FIG. 8 is an enlarged cross-sectional view of a surface barrier junction device completed in accordance with the method of FIGS. 5, 6 and 7.

As shown in FIG. 1 a monocrystalline silicon body 11 of n-type conductivity and having a resistivity of less than 0.01 ohm-centimeter is provided with a first epitaxial layer 12 having a resistivity of 0.1 to 1.0 ohmcentimeter and a second epitaxial layer 13 having a resistivity of about 2 to ohm-centimeters. An etch resistant mask 14 of silicon dioxide or other suitable material is formed on the surface of layer 13 having an aperture 15 therein, having a suitable width preferably 0.5 to 1.0 mil.

As shown in FIG. 2 the wafer then subjected to an I orientation-dependent etch solution which selectively attacks the (100) planes in preference to other crystal planes. A suitable etchant consists of KOI-I, propanol and water, for example. The width of aperture 15 and the thickness of layer 13 are coordinated to provide an etched depression 16 having a flat-bottom portion located in layer 12. While retaining mask layer 14, an additional masking layer is provided in the bottom of depression 16 thereby exposing only the side wall portions of the depression. The wafer is then subjected to a suitable impurity at diffusion conditions, for the purpose of converting a shallow portion of the side wall regions 17 to p-type conductivity. The depressionis then cleared of masking material and any oxide or glaze formed during the diffusion step, followed by the deposition of metallic film 18 which forms a surface barrier junction with the depression bottom, surrounded by guard ring region 17 of opposite conductivity type, to complete the device. Suitable metals for deposition as film 18 include molybdenum, nickel and titanium, for example. I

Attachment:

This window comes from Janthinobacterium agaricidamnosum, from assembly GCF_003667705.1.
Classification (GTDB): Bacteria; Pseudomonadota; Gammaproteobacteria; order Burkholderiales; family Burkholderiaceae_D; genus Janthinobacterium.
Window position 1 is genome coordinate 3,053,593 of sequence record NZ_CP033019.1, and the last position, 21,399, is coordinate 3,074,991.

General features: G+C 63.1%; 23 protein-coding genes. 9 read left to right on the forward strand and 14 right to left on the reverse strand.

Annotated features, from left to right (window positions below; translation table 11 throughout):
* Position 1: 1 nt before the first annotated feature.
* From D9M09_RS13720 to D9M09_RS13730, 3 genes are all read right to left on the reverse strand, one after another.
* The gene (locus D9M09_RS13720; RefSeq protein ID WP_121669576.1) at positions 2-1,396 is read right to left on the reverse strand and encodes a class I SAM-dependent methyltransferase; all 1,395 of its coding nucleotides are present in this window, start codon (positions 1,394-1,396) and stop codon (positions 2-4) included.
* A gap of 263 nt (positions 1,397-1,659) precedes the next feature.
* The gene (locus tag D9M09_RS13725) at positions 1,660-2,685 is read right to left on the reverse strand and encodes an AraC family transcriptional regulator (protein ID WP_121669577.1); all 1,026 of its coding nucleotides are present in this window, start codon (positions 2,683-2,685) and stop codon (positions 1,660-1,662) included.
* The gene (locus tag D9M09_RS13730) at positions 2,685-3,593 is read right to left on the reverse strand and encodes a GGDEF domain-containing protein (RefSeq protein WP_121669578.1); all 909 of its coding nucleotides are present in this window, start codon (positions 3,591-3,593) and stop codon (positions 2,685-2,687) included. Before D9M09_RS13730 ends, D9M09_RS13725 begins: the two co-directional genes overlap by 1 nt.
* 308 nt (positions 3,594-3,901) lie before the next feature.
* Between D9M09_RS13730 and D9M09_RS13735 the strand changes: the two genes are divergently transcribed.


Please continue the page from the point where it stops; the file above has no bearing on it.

The embodiment shown in FIG. 4 is closely related to that shown in FIG. 3 and is fabricated by a similar sequence of steps. The initial wafer 21 is provided with a first epitaxial layer 22 which is the same as layer 12, but is covered by a second epitaxial layer 23 having ptype conductivity, which ultimately serves as the guard ring. An etch-resistant masking layer 24 is then formed on the surface of layer 23, analogous to masking layer 14 shown in FIG. 1. However, in this embodiment the masking layer covers a smaller area, whereby the preferential etching step achieves isolation of guard ring 23, concurrently with the formation of an anisotropic depression having a flat bottom located in layer 22. A suitable metal 25 is then deposited to form a surface barrier junction with the exposed portion of layer 22, surrounded by guard ring 23, similarly as in the embodiment of FIG. 3.

As shown in FIG. 5, an alternate embodiment of the invention begins with a monocrystalline silicon wafer 31 having a resistivity less than 0.01 ohm-centimeter,

crystallographically oriented in the plane. An epitaxial layer 32 having a resistivity in range of 0.1 to 1 ohm-centimeters is then provided on the substrate. An etch-resistant mask 33 of silicon dioxide or other suitable material is then patterned on layer 32 and provided with aperture 34 of any suitable width of preferably 0.5 to 1 mil. As shown in FIG. 6 a shallow p-type region 35 is selectively diffused into the surface of layer 32. Preferably region 35 is formed to depth of about 0.5 to 3 microns, and provided with a surface dopant concentration corresponding to a resistance of 50 to 400 ohms per square.